Patients may complain of muscle cramps, itching, problems sleeping, tiredness, and depression. They may also report shortness of breath, a general unwell feeling, nausea, and vomiting, which are all related to low blood pressure. Be sure to tell your supervisor about these effects and make a note of your observations and patient's complaints.

3. Help the patient take their medications as prescribed.

Patients undergoing dialysis need certain medications, so make sure they take them on time, every time.

4. Protect the access site.

Patients in long-term hemodialysis treatment will have a surgically prepared site called a fistula. A fistula is under the skin, so there is no visible catheter or tube. The site is usually on their arm and you’ll notice a vein in that arm is larger than normal. When you gently place your hand over the fistula, you'll feel a slight vibration meaning blood is flowing fast and heavily in that area.

You must protect this site from being bumped, accidentally used to draw blood during procedures, and inflating blood pressure cuffs. If a patient complains of numbness, tingling, or coldness in the area of the access site, hands, and fingers, report it to the nurse or physician right away.

5. Follow the recommended dietary changes.

A patient undergoing regular, long-term dialysis will have food and fluid restrictions. They will need to limit salt, potassium, and phosphorus intake. The patient's dietitian will also have a list of foods to avoid. Since they have excess fluid in their bodies, they also must cut back on fluids. Help your patient follow the doctor’s orders—it can be life-threatening for them if they don't.

6. Have patience.

If you accompany your patient to the clinic, expect that they will need to stay for several hours. Depending on your patient's preference, they may want to sleep during the procedure or keep themselves occupied. Have their books or gadgets within easy reach. You need to stay in designated areas, so practice your patience for waiting.

Caring for a patient on dialysis is not always easy but is often predictable. A caregiver’s role is to support patients during each session and make sure they follow all instructions in the care plan.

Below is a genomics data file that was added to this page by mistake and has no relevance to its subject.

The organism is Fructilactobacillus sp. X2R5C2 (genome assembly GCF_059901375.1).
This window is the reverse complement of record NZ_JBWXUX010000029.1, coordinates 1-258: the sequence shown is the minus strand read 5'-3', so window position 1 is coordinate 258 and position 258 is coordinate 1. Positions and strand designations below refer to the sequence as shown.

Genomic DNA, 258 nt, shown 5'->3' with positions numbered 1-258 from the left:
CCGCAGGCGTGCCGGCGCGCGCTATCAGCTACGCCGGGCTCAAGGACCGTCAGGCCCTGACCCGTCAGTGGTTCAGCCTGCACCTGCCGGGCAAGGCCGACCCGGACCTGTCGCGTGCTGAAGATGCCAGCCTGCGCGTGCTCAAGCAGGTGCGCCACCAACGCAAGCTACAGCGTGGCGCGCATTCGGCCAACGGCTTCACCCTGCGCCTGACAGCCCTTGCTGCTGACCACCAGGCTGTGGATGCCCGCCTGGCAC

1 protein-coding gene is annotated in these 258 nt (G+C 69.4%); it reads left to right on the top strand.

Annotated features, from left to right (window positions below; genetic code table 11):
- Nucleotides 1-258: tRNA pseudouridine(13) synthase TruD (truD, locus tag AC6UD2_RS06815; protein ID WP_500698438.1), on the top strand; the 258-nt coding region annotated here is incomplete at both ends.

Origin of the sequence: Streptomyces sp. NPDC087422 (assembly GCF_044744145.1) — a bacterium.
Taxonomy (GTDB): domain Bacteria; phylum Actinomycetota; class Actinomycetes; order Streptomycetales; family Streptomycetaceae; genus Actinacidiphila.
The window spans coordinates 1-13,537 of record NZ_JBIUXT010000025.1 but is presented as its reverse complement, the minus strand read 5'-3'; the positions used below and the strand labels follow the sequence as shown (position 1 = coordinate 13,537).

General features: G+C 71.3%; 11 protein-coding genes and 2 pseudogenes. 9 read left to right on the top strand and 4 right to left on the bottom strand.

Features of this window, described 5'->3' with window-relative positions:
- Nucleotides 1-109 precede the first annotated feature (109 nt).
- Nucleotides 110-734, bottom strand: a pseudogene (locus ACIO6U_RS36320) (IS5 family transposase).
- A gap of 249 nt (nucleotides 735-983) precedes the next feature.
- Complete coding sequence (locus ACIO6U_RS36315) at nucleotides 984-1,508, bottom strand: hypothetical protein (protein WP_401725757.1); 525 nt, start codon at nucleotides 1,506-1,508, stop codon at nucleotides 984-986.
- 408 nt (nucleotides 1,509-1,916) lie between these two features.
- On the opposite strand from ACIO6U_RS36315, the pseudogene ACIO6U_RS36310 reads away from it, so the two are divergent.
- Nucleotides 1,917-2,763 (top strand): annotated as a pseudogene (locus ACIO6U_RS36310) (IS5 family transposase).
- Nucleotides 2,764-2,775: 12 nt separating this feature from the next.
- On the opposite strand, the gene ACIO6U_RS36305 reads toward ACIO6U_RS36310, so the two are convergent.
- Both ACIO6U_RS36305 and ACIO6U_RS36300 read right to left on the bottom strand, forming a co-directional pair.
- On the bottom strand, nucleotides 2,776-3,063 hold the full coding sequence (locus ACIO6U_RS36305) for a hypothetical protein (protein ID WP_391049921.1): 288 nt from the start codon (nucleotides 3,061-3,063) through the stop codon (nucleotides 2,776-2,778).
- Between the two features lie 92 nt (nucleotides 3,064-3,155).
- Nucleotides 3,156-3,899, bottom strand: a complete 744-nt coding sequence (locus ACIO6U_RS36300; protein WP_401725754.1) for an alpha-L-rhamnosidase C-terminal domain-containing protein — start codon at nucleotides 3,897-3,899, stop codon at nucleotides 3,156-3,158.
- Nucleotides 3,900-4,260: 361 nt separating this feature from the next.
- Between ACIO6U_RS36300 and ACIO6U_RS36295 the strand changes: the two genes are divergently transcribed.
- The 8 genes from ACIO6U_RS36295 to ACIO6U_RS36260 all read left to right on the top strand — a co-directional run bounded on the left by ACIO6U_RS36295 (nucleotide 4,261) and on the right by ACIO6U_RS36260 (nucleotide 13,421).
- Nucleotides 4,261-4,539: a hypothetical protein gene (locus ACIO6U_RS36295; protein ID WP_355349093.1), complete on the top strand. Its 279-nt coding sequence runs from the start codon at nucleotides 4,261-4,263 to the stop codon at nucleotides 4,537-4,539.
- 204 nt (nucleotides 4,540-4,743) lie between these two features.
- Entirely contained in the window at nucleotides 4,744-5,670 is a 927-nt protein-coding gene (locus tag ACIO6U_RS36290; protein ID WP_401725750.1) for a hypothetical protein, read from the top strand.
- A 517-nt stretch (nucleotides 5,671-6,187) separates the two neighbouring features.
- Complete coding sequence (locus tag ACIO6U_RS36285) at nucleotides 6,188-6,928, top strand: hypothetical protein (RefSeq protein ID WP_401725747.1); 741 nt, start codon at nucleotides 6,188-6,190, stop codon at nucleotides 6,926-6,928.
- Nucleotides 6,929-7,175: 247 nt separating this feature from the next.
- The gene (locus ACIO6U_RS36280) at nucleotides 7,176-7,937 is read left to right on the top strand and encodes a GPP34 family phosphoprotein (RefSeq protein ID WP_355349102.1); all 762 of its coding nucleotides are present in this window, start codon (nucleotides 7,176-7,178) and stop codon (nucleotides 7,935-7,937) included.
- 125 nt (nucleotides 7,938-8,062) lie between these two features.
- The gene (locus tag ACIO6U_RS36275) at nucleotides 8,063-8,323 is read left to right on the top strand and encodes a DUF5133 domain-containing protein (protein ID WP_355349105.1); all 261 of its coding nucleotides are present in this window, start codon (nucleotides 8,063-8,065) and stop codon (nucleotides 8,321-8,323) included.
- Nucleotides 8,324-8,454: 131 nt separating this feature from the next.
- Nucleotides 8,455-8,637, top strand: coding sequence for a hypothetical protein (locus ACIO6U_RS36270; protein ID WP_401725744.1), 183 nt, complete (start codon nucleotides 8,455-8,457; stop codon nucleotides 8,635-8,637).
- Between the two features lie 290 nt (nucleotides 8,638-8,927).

Posted: 5/27/2019 9:29:44 PM

10 Valuable Life Lessons from Caregiving

Caregiving is an epic journey, not because of its all inspiring stories, but because its ups and downs are full of valuable life lessons. The road to success in caregiving is rough and tough, but it is in this special role that we are taught some very important lessons in life.

Here are our top 10 life lessons for you as a caregiver:

1. Being organized is a lifesaver.

Caregiving is a taxing job with lots of physical exertion and time-consuming tasks. You need a system of doing things or you waste your time going from one place to another without being truly productive.

Disorganization leads to useless repetition and eventual exhaustion. You’re always pressed for time and end up with poor quality or unfinished work. The best way to survive your caregiving responsibilities is to continuously find ways to simplify your routine and genuinely connect with your patients.

2. Humor has a place in healthcare.

The best humor starts with a positive mindset and kind spirit. For it to be acceptable in a place where life can hang in the balance, it must be done with hope and acceptance. When sincere, humor is a powerful coping mechanism that allows someone to smile or laugh instead of cry, or get an instant boost of energy on tiring days.

3. In the end, health, family, love, and relationships are all that matter.

Hospice patients tend to choose these four pillars of human existence over material things when they are face-to-face with death. Their life regrets often come from choosing fleeting and temporary happiness over meaningful connections.

4. Self-care is a must.

In caregiving, you simply cannot give it all without leaving something for yourself. You risk losing yourself or giving up a rewarding job in the process. So, however pressed for time you feel or difficult your tasks, you need some me time without the guilt. The basics like proper nutrition, hydration, rest, and relaxation are critical to staying fit, focused, and uplifted.

Taking care of your mental health is just as important, and you can do this by keeping in touch with supportive family and friends and injecting your thoughts with inspiring messages. Fortunately, we have the technology to make this easy! With a simple tap on the screen, personal and group video calls can strengthen your relationships and be a source of support. You can also join social media groups and cope by discussing challenges and ways to overcome.

5. Compassion is the highest form of humanity.